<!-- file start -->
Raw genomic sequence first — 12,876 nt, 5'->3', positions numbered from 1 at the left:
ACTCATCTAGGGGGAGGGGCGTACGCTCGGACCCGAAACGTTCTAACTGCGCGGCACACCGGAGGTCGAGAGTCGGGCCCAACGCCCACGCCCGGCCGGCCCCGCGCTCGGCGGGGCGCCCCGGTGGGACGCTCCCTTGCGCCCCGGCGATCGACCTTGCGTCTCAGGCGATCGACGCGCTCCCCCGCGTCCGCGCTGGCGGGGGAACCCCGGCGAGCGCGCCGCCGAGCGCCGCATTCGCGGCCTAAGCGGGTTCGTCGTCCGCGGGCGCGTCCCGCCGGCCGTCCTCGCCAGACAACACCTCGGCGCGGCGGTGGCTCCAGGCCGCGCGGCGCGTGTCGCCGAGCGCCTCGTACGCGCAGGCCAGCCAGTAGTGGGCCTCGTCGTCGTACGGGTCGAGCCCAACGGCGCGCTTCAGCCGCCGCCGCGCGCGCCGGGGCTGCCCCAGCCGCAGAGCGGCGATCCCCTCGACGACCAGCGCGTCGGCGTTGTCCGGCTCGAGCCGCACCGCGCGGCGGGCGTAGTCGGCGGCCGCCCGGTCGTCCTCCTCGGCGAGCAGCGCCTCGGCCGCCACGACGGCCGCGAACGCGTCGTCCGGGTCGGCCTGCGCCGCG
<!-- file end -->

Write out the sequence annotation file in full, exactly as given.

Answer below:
Raw genomic sequence first — 12,876 nt, 5'->3', positions numbered from 1 at the left:
ACTCATCTAGGGGGAGGGGCGTACGCTCGGACCCGAAACGTTCTAACTGCGCGGCACACCGGAGGTCGAGAGTCGGGCCCAACGCCCACGCCCGGCCGGCCCCGCGCTCGGCGGGGCGCCCCGGTGGGACGCTCCCTTGCGCCCCGGCGATCGACCTTGCGTCTCAGGCGATCGACGCGCTCCCCCGCGTCCGCGCTGGCGGGGGAACCCCGGCGAGCGCGCCGCCGAGCGCCGCATTCGCGGCCTAAGCGGGTTCGTCGTCCGCGGGCGCGTCCCGCCGGCCGTCCTCGCCAGACAACACCTCGGCGCGGCGGTGGCTCCAGGCCGCGCGGCGCGTGTCGCCGAGCGCCTCGTACGCGCAGGCCAGCCAGTAGTGGGCCTCGTCGTCGTACGGGTCGAGCCCAACGGCGCGCTTCAGCCGCCGCCGCGCGCGCCGGGGCTGCCCCAGCCGCAGAGCGGCGATCCCCTCGACGACCAGCGCGTCGGCGTTGTCCGGCTCGAGCCGCACCGCGCGGCGGGCGTAGTCGGCGGCCGCCCGGTCGTCCTCCTCGGCGAGCAGCGCCTCGGCCGCCACGACGGCCGCGAACGCGTCGTCCGGGTCGGCCTGCGCCGCG